The next chapter widens the scope: instead of focussing on a single station, it discusses generating an overview of the set of space stations one might find in a system, at the equivalent of a UWP level—that is, the details of a station are not generated, just the basics of how many stations of a type are present, and what those types are. Although some of the discussion uses terminology that hearkens back to the Third Imperium setting, there’s no actual tie to that setting.
The next chapter returns to the single-station scope, but now focusses on the context—a space station doesn’t exist in a vacuum (well, yes, it does, but that’s just a physical vacuum—I’m now talking about an economic/social vacuum for it to not exist in). More specifically, this focusses on building a space station and having it be a real place, with a need to bring in a profit, rather than merely being a flat for the player-characters to act in front of. It’s pretty clear from this chapter that while there can be a primary reason for a station’s existence, secondary purposes will be common, and such factors as crew skill and efficiency will play a part in defining the profitability of the station.
One important function that a space station can serve is as a shipyard. The next chapter discusses this, in terms of both constructing to contract and speculative construction. Constructing to contract is given as the more reliable way to realize income from constructing spacecraft and starships, but speculative construction is potentially more lucrative. On the other hand, it’s coupled with higher risk; what do you do with the starship that you’ve constructed on spec but now can’t find a buyer for? At least with contract construction, you’ve got a buyer lined up before the first structural member of the hull is set in place…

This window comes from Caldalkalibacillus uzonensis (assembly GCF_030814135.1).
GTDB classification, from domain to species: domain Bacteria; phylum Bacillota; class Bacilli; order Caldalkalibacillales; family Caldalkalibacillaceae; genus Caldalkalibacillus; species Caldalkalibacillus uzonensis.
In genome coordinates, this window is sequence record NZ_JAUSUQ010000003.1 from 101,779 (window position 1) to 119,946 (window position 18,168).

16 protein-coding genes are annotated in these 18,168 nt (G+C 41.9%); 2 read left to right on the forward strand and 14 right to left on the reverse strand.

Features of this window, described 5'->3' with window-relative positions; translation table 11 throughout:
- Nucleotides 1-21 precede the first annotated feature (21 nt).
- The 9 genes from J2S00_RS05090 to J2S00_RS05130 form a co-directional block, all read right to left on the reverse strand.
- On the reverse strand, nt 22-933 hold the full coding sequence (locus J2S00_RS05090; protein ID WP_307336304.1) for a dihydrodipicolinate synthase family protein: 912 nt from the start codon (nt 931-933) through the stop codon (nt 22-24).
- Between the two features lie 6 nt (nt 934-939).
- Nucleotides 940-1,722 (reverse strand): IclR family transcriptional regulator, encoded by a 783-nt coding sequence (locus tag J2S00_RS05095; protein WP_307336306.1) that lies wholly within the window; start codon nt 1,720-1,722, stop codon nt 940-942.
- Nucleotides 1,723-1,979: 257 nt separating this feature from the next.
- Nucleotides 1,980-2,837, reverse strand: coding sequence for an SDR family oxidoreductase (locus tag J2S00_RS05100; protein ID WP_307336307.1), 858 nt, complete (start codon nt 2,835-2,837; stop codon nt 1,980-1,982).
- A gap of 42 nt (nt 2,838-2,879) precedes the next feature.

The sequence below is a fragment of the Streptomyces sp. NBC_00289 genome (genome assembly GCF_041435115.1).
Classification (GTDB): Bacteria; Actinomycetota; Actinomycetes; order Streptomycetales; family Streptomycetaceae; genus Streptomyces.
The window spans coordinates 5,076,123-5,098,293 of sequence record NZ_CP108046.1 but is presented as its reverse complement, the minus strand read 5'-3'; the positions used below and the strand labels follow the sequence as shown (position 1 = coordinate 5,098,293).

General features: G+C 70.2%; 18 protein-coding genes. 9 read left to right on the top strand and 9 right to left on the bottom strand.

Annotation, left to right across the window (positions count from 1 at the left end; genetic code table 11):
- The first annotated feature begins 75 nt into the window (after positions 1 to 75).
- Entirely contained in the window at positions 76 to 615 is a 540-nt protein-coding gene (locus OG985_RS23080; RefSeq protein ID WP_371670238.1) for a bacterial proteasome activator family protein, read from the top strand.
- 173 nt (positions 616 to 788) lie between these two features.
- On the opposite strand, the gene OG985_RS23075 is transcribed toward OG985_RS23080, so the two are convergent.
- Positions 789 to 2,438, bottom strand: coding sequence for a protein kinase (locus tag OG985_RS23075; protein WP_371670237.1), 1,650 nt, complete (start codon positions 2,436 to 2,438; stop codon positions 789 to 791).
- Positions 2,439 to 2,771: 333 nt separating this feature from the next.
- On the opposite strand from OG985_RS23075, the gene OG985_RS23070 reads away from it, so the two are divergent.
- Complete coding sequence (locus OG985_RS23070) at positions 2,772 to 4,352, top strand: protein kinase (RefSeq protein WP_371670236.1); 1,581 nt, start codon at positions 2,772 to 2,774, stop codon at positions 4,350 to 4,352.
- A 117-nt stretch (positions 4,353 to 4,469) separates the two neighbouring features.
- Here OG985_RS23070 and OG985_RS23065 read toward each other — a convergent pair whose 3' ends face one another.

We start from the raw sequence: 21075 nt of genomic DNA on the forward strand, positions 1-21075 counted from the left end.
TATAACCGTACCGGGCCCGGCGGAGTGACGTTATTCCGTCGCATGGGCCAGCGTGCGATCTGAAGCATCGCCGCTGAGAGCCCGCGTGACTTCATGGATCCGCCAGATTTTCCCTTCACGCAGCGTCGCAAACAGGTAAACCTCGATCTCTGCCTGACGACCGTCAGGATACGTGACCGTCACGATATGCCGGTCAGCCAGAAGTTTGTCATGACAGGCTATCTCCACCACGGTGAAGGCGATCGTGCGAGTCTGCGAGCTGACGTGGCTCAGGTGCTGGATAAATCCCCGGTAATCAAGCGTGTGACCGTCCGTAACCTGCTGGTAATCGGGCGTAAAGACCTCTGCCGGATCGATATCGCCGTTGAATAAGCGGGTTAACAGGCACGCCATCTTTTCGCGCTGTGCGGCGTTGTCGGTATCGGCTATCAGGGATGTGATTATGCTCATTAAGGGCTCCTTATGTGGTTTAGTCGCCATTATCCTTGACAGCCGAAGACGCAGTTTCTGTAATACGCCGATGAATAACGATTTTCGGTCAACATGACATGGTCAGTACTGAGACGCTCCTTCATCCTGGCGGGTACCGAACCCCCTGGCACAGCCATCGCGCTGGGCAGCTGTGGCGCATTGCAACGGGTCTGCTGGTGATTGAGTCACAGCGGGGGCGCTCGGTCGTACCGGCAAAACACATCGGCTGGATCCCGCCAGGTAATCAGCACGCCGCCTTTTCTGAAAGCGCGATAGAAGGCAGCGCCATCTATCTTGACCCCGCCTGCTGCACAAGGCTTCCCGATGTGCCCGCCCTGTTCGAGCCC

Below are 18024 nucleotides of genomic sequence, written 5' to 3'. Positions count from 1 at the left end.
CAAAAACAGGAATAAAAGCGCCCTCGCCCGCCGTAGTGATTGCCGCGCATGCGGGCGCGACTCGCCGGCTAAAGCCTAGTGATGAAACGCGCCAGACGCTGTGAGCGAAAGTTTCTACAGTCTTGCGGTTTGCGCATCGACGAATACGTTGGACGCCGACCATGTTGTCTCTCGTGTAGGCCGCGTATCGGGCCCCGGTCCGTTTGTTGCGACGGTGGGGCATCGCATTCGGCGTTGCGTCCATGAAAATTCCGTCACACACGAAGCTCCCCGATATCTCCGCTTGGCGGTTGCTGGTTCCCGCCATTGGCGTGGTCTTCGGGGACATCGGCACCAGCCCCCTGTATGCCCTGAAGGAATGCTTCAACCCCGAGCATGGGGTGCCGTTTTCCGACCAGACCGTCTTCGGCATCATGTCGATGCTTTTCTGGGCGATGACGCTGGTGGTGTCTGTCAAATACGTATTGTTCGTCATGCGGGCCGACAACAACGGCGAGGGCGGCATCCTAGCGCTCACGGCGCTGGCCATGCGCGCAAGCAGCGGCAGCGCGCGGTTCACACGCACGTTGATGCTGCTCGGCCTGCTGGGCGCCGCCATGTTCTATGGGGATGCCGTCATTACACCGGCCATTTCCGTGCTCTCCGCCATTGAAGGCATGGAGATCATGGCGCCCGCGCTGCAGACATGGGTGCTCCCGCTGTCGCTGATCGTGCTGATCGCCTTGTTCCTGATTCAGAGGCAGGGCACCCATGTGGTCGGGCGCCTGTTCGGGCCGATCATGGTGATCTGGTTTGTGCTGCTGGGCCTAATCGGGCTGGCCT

Putting it all together isn’t always easy. The next chapter presents an example, in the Agave system. A history of the system is presented, including some NPC patron encounters and the adventures they can send the PCs on. Space stations of all types play roles in the adventures, and give the players a good look at what a space station is and does in an actual setting. The system setting is not tied to the Third Imperium setting, so can be used in pretty much any campaign.
Finally, comprising half the book, is a set of pre-generated space stations of various types, with stat sheets and at least partial deck plans for each. The plans are, unfortunately, in bitmap format, so while they can be enlarged to try to get a better look at detail, there are limits beyond which they’ll simply become fuzzy. Fortunately, you can zoom in enough to identify components and staterooms—but not enough to make it worthwhile printing them out to use as miniatures maps.
Overall, the PDF is probably a better value than the print edition—but if you're not going to be doing space-station-centric adventures, there are certainly better things to spend your money on.